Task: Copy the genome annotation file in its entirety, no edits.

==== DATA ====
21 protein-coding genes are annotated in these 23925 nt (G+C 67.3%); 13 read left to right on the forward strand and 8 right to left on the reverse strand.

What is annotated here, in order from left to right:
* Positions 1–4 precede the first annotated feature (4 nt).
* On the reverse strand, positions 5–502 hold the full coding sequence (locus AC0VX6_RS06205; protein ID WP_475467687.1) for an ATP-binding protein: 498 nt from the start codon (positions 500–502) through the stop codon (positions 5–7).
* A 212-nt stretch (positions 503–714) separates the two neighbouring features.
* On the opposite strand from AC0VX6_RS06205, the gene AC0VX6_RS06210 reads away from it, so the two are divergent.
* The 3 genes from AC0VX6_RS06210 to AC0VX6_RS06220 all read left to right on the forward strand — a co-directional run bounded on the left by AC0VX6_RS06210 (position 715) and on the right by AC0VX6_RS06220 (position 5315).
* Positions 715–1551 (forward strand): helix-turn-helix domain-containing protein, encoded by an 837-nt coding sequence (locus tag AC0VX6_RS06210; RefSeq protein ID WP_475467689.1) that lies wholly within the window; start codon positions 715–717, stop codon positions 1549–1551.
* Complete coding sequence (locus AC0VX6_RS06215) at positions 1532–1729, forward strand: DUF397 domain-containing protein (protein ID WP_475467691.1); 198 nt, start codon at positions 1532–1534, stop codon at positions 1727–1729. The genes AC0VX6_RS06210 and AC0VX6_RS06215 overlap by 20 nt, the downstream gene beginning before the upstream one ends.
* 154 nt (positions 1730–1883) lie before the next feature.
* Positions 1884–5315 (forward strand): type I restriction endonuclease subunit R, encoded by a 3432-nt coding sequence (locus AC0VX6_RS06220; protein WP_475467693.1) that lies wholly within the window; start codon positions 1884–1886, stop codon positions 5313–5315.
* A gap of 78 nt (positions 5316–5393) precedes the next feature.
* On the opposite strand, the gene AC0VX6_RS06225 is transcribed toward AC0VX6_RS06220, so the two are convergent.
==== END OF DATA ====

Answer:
21 protein-coding genes are annotated in these 23925 nt (G+C 67.3%); 13 read left to right on the forward strand and 8 right to left on the reverse strand.

What is annotated here, in order from left to right:
* Positions 1–4 precede the first annotated feature (4 nt).
* On the reverse strand, positions 5–502 hold the full coding sequence (locus AC0VX6_RS06205; protein ID WP_475467687.1) for an ATP-binding protein: 498 nt from the start codon (positions 500–502) through the stop codon (positions 5–7).
* A 212-nt stretch (positions 503–714) separates the two neighbouring features.
* On the opposite strand from AC0VX6_RS06205, the gene AC0VX6_RS06210 reads away from it, so the two are divergent.
* The 3 genes from AC0VX6_RS06210 to AC0VX6_RS06220 all read left to right on the forward strand — a co-directional run bounded on the left by AC0VX6_RS06210 (position 715) and on the right by AC0VX6_RS06220 (position 5315).
* Positions 715–1551 (forward strand): helix-turn-helix domain-containing protein, encoded by an 837-nt coding sequence (locus tag AC0VX6_RS06210; RefSeq protein ID WP_475467689.1) that lies wholly within the window; start codon positions 715–717, stop codon positions 1549–1551.
* Complete coding sequence (locus AC0VX6_RS06215) at positions 1532–1729, forward strand: DUF397 domain-containing protein (protein ID WP_475467691.1); 198 nt, start codon at positions 1532–1534, stop codon at positions 1727–1729. The genes AC0VX6_RS06210 and AC0VX6_RS06215 overlap by 20 nt, the downstream gene beginning before the upstream one ends.
* 154 nt (positions 1730–1883) lie before the next feature.
* Positions 1884–5315 (forward strand): type I restriction endonuclease subunit R, encoded by a 3432-nt coding sequence (locus AC0VX6_RS06220; protein WP_475467693.1) that lies wholly within the window; start codon positions 1884–1886, stop codon positions 5313–5315.
* A gap of 78 nt (positions 5316–5393) precedes the next feature.
* On the opposite strand, the gene AC0VX6_RS06225 is transcribed toward AC0VX6_RS06220, so the two are convergent.